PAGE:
GRANDVIEW - About 1,600 cases have been heard in Lower Valley District Court since it opened March 1, 2006 in Grandview.
The court opened with Judge Donald Engel of Sunnyside presiding. In April Judge Mike McCarthy, one of four judges who will rotate service on a three-month basis, took over. In July he will be replaced by Judge Rod Fitch.
Judge Kevin Roy is the fourth judge, who will take a turn on the bench in Grandview. All but Engel are from Yakima.
The return of a branch of district court to a Lower Valley site has been a boon to those who would have had to make the lengthy round-trip to Yakima to make an appearance at District Court.
The extensive remodel at 1313 West Wine Country Road in Grandview included construction of a judge's chamber, to be used by whichever judge is presiding, along with offices for two probation officers, Vickie Ibarra of Yakima, who deals with adults, and Matt Scott, who works with juveniles.
"The office here has made things easier for us," said Scott. "To have a physical space and a computer that's just for us is very helpful."
Scott said he spends four out of his five days a week on the road to make home visits and random contacts to be sure the juveniles are in compliance with their probation. He said he uses the Grandview office mostly "just to catch up on case notes and access the computer," although appointments are sometimes held there.
He said at this time he has a case load of about 60 juveniles from the Toppenish, Zillah, Grandview and Mabton areas.
Another who drops into district court as needed is Yolanda Lopez of Yakima, who is the court interpreter. She is available when court convenes on every even-numbered Monday and every Tuesday and Thursday, starting at 9 a.m.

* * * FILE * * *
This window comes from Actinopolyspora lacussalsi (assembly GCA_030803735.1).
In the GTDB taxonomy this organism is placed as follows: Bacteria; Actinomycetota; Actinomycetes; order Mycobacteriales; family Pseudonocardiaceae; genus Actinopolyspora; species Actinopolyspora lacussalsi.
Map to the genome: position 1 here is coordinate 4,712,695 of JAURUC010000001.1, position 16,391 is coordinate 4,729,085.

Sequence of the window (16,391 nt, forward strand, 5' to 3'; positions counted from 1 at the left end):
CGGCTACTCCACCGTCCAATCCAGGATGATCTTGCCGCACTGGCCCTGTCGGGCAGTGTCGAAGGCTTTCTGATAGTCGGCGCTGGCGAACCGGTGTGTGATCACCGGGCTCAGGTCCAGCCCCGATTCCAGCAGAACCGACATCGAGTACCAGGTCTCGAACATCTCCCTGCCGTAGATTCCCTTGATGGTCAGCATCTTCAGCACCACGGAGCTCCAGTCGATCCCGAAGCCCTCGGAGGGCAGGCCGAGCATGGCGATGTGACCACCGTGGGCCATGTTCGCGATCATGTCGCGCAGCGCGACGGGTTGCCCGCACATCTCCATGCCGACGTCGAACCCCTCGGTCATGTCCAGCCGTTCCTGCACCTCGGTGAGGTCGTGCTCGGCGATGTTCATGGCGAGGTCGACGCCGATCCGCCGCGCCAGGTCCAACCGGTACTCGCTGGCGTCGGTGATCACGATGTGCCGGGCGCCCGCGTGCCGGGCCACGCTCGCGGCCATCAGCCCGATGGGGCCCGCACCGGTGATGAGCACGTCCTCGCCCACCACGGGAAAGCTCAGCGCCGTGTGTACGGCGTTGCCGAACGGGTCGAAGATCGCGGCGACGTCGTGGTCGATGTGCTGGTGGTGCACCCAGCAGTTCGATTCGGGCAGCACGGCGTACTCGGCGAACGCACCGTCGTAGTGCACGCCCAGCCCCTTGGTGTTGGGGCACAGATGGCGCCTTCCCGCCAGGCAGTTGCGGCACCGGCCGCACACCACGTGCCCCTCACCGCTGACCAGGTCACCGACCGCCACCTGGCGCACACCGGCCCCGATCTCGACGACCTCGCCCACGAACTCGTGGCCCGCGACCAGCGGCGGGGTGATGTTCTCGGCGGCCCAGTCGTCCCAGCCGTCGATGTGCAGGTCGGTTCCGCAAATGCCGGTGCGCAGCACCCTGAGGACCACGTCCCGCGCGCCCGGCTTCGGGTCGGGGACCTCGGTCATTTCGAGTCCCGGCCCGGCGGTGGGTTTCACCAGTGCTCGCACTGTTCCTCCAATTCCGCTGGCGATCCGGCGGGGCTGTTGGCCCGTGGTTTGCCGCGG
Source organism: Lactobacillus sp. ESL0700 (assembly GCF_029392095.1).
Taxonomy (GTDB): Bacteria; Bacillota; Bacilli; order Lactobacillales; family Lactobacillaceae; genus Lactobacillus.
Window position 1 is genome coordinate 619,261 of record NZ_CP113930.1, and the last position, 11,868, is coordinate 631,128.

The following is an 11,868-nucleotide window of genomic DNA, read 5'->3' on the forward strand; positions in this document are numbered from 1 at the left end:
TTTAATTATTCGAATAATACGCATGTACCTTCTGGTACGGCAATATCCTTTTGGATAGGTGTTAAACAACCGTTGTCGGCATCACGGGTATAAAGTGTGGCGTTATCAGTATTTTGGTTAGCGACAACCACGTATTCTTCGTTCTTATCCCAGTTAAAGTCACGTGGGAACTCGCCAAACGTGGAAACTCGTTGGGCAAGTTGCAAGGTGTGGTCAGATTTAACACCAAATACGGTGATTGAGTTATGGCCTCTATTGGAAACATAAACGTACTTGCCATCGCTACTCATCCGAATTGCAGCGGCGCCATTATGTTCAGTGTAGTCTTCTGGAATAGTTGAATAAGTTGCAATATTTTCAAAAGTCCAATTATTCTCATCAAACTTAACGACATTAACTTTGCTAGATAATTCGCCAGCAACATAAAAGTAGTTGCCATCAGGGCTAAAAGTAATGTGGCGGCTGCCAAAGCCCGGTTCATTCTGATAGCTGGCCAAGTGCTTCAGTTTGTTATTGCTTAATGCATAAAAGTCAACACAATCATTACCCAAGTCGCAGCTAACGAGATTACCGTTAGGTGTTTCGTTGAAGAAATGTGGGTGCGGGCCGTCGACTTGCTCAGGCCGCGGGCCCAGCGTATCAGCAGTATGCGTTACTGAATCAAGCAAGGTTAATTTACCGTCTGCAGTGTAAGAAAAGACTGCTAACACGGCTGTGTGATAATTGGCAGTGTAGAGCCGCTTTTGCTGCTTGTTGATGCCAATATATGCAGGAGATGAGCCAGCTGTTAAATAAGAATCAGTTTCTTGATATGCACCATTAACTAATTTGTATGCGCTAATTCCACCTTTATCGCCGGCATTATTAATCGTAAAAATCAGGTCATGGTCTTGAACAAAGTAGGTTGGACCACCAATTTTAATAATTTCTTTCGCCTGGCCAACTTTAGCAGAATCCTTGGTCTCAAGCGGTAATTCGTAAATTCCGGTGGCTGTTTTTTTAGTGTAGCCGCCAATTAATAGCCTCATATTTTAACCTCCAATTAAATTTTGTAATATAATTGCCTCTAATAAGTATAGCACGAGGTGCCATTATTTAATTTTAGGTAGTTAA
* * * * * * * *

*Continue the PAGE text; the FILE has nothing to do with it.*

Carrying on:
Beginning in July, an additional court day, Friday, will be added to accommodate additional cases that will be defended by Attorney Tyler Everett, who will join Michael Mears and Randy Cahn, the other district court-appointed attorneys. Of course, attorneys who have not been appointed by the court also serve their clients at the Grandview site.
Two full-time employees-a court clerk, Leslie Ely of Prosser, and a financial specialist, Elva Castilleja of Sunnyside-hold down the fort at the Grandview courthouse from 8:30 a.m. to 4:30 p.m. Mondays through Fridays. Their office is closed from noon to 1 p.m. every day for lunch. Castilleja is available to take payments, and she files lawsuits and answers the phone.
The court at Grandview also has a jury room, but it has yet to hear 12 peers debating a case.
"We haven't started hearing jury trials here yet, but it's there for when we do," said Castilleja.